The major retrospective examining the works of László Moholy-Nagy at the Art Institute of Chicago presents not only his prolific output, but also the amazing range of his art despite his life ending all too soon at the age of 51. The exhibition displays 300 multimedia works that have been gathered from public and private collections across Europe and the United States. The works on display range from 1920 when the artist moved to Germany until his death in Chicago in 1946.
Moholy-Nagy was a restless innovator, experimenting with a wide variety of mediums ― painting, photography, film and sculpture ― as a way to illustrate his belief that life, art and technology are all interrelated. He believed in working with new materials and experimenting with new techniques ― painting on clear plexiglass, Formica, and aluminum as well as playing with time-lapse photography. Moholy-Nagy’s experimental photography stretched the boundaries of the medium with his off-kilter perspectives, extreme close-ups, and camera-free reactions on light sensitive paper.
Moholy-Nagy has had a strong influence on many artists over the last few decades. The exhibition shows how he foreshadowed kinetic art, Minimalism, conceptual art and experimental film.
Born in Hungary in 1895, Moholy-Nagy was taught modernist techniques in an art school in Budapest that he attended after serving in the army during World War I. After the war, he moved to Berlin and became enamored by Dadaism, Surrealism, Cubism and Russian Constructivism. He came to prominence as a professor at the Bauhaus art school in Germany (1923–28). He left Germany due to the rise of Nazism and moved to Chicago in 1937 where he founded the New Bauhaus in Chicago, a school that continues today as the Institute of Design at the Illinois Institute of Technology.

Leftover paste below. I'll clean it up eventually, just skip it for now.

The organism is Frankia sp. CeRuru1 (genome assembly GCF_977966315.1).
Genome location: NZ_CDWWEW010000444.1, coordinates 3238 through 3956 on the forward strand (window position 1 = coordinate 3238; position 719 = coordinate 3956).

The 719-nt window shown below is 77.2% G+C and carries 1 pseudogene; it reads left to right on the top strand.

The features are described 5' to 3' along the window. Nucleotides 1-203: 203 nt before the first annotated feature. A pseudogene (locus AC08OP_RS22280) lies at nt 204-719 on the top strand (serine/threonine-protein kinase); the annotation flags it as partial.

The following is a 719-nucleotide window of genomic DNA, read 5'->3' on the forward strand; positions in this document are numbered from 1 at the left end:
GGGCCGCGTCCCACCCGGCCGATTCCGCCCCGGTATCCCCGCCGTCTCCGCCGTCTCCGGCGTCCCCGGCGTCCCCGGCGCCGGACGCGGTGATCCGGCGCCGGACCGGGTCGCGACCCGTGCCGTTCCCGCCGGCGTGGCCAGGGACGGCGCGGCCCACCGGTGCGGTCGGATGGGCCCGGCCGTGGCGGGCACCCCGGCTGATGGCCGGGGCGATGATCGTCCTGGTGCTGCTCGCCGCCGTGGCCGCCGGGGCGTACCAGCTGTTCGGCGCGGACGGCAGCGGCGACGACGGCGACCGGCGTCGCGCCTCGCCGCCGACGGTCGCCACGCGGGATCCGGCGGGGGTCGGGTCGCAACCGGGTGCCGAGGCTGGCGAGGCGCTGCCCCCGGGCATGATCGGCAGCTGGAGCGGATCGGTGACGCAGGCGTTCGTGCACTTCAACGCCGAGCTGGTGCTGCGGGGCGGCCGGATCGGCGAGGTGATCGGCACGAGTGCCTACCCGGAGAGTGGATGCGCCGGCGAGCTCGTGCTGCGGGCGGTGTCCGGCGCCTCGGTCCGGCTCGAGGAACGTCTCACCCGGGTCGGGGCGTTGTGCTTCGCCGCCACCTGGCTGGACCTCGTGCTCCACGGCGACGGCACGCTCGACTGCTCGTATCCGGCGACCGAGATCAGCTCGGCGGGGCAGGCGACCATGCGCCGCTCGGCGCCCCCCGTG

Perhaps what is most striking about this exhibition is not only the scope of his work, but how well the collection is organized in numerous rooms. One room is dedicated to 38 photomontages that are brought together for the first time. Another room displays the three “telephone paintings” that were made in Berlin where Moholy–Nagy dictated the paintings’ specifications by telephone (a relatively new invention at the time) to a foreman of a sign factory. The three paintings (works in baked enamel on copper) were then made by factory workers. The fact that the paintings were made by ordinary laborers demonstrates his commitment to a non-elitist approach to creative work. Another room is dedicated to all six photographs of Moholy–Nagy’s plunging views from the Berlin Radio Tower. There is also a room that displays Room of the Present ― a contemporary fabrication of an exhibition space conceived by the artist in 1930, but not realized in his lifetime.
Also highlighted in this exhibition is Moholy–Nagy’s time in the United States where his art went through an artistic metamorphosis ― from planar painterly abstractions to three-dimensional hybrids of painting and sculpture. This is the first time that the artist’s late works in plexiglass—wall-mounted, freestanding, and hanging in midair— are brought together.
The exhibition concludes with Moholy-Nagy’s recorded voice along with a projection of abstract color slides of blurred headlights and taillights on Lake Shore Drive at night.
Perhaps Moholy-Nagy’s philosophy about life and art can best be summed up by his credo, that appears in this exhibition’s introductory wall text, “Every citizen should be a student, and every student should make art.”
This exhibition debuted at New York’s Guggenheim Museum last spring. It closes in Chicago on January 3 and will then travel to its final destination, the Los Angeles County Museum of Art.
To see László Moholy-Nagy’s master works, be sure to visit his exhibition before it closes. You can also learn more about Moholy-Nagy and his art by watching this short video produced by the Art Institute of Chicago.